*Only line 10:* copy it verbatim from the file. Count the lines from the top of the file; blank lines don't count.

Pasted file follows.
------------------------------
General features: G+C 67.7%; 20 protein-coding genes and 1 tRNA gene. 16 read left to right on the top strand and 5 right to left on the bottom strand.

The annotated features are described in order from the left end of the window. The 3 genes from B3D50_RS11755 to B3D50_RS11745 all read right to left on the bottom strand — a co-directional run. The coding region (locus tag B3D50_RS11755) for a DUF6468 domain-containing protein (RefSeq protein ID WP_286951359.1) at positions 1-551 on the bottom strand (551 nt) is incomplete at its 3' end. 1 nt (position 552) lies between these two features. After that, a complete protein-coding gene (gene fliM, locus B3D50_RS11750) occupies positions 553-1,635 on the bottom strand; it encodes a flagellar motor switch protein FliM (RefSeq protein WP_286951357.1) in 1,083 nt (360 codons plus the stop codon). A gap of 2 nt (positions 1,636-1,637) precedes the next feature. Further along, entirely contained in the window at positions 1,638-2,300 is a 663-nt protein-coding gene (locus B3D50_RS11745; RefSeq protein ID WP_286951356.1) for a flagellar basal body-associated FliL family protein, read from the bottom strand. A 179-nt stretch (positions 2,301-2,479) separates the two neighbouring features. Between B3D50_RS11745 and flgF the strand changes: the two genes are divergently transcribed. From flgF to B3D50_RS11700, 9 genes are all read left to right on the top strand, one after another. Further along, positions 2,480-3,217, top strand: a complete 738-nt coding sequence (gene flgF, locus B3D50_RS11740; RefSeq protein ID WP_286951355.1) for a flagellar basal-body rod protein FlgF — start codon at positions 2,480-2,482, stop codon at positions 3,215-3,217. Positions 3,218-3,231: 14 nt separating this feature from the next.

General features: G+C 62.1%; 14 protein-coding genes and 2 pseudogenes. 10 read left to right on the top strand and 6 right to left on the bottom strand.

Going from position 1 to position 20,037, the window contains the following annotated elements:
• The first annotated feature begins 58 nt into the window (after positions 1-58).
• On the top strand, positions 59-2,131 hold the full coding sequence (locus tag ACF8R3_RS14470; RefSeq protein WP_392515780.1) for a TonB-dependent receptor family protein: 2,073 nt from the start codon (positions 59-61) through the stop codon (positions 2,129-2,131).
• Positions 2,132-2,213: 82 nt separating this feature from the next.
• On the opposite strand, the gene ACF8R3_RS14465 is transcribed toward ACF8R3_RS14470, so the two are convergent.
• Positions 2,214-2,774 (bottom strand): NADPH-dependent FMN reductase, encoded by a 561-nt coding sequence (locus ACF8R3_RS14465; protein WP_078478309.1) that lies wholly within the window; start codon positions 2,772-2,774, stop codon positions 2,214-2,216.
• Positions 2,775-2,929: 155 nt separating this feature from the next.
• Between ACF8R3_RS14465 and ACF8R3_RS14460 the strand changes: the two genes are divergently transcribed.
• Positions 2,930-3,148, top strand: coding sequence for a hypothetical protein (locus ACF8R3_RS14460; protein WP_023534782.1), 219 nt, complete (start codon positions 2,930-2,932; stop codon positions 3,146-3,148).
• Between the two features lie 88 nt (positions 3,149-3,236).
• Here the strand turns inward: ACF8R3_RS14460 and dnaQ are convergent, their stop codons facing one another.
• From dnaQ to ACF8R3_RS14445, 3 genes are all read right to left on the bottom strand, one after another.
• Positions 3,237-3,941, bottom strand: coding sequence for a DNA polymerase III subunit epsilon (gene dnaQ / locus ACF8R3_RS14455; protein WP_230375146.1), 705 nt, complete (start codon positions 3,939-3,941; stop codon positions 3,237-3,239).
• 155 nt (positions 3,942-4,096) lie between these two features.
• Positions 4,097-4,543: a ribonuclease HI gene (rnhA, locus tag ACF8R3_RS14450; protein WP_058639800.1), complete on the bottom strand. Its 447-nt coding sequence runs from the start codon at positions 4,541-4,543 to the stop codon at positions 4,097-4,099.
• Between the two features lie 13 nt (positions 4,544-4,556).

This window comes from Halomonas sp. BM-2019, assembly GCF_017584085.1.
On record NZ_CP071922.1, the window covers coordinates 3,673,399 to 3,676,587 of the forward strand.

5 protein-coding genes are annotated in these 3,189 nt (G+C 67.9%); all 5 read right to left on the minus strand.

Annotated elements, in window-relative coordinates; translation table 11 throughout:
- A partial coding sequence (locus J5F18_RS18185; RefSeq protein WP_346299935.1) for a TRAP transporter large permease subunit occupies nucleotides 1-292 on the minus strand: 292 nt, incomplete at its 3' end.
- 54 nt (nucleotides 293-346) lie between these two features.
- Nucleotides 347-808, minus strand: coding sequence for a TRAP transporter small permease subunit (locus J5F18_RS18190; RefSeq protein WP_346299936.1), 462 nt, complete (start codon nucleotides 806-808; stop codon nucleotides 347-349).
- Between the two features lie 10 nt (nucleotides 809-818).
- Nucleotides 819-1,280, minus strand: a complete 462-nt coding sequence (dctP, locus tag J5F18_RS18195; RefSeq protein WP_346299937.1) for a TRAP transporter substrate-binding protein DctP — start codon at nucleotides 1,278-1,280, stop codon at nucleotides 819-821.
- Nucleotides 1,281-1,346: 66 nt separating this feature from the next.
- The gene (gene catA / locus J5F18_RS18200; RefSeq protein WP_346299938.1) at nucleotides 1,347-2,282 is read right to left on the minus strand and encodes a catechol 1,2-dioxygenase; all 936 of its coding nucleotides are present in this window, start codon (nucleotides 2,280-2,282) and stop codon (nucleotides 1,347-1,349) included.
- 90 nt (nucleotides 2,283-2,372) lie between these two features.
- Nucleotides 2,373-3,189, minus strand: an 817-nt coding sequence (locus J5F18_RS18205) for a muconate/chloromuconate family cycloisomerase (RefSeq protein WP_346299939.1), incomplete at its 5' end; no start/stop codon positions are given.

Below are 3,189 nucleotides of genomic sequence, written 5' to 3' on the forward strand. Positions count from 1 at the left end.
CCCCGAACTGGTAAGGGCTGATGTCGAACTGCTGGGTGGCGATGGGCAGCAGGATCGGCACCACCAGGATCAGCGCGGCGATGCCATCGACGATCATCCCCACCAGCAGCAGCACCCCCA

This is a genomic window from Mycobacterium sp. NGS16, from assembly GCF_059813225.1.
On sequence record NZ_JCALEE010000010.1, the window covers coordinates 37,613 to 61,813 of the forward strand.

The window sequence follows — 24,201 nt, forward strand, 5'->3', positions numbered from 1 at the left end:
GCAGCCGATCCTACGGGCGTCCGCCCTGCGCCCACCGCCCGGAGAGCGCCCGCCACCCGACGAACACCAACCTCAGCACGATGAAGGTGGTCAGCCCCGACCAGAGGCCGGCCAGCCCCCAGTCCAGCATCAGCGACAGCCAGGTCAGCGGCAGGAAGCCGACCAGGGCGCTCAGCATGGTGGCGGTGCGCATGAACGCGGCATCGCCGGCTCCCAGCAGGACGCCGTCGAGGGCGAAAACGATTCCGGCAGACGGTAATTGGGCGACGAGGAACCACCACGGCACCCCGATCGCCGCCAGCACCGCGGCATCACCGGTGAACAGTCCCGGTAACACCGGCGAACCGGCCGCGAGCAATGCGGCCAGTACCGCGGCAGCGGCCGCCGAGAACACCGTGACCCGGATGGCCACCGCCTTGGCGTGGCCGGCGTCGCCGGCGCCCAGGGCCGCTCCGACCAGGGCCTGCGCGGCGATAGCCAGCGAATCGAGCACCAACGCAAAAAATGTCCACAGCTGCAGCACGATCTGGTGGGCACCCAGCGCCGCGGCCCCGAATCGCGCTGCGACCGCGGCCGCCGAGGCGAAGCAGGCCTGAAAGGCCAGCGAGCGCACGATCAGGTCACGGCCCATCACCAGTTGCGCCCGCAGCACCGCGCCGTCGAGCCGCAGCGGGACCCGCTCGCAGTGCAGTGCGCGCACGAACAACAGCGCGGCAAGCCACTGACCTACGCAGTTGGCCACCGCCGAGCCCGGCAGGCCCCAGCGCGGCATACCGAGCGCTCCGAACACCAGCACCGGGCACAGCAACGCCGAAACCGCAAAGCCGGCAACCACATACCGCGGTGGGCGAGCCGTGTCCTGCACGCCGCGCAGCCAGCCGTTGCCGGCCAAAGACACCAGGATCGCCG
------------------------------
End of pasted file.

• Positions 2,775-2,929: 155 nt separating this feature from the next.